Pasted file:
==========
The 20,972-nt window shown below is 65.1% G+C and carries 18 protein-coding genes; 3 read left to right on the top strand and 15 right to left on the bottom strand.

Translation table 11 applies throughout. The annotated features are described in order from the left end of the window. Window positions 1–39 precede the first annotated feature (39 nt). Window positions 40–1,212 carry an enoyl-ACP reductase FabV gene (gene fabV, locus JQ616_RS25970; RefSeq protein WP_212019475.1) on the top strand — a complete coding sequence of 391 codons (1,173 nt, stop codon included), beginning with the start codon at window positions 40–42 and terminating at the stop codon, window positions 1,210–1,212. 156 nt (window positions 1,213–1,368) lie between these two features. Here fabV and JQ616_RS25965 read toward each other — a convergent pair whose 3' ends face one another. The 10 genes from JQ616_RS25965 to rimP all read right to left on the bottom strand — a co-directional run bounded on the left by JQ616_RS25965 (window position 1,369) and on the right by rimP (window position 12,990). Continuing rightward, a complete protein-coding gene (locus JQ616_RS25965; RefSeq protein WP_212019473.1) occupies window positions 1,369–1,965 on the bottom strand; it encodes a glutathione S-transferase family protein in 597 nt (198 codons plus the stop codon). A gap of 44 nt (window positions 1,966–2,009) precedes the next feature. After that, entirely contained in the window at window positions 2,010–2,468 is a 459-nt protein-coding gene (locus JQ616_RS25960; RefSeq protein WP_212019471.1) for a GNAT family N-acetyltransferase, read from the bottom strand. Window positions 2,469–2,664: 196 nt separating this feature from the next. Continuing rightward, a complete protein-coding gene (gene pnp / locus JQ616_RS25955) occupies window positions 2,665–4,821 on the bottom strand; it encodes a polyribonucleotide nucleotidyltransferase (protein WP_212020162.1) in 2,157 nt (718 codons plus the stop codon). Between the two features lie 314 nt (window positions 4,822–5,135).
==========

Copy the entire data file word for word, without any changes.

The 20,972-nt window shown below is 65.1% G+C and carries 18 protein-coding genes; 3 read left to right on the top strand and 15 right to left on the bottom strand.

Translation table 11 applies throughout. The annotated features are described in order from the left end of the window. Window positions 1–39 precede the first annotated feature (39 nt). Window positions 40–1,212 carry an enoyl-ACP reductase FabV gene (gene fabV, locus JQ616_RS25970; RefSeq protein WP_212019475.1) on the top strand — a complete coding sequence of 391 codons (1,173 nt, stop codon included), beginning with the start codon at window positions 40–42 and terminating at the stop codon, window positions 1,210–1,212. 156 nt (window positions 1,213–1,368) lie between these two features. Here fabV and JQ616_RS25965 read toward each other — a convergent pair whose 3' ends face one another. The 10 genes from JQ616_RS25965 to rimP all read right to left on the bottom strand — a co-directional run bounded on the left by JQ616_RS25965 (window position 1,369) and on the right by rimP (window position 12,990). Continuing rightward, a complete protein-coding gene (locus JQ616_RS25965; RefSeq protein WP_212019473.1) occupies window positions 1,369–1,965 on the bottom strand; it encodes a glutathione S-transferase family protein in 597 nt (198 codons plus the stop codon). A gap of 44 nt (window positions 1,966–2,009) precedes the next feature. After that, entirely contained in the window at window positions 2,010–2,468 is a 459-nt protein-coding gene (locus JQ616_RS25960; RefSeq protein WP_212019471.1) for a GNAT family N-acetyltransferase, read from the bottom strand. Window positions 2,469–2,664: 196 nt separating this feature from the next. Continuing rightward, a complete protein-coding gene (gene pnp / locus JQ616_RS25955) occupies window positions 2,665–4,821 on the bottom strand; it encodes a polyribonucleotide nucleotidyltransferase (protein WP_212020162.1) in 2,157 nt (718 codons plus the stop codon). Between the two features lie 314 nt (window positions 4,822–5,135).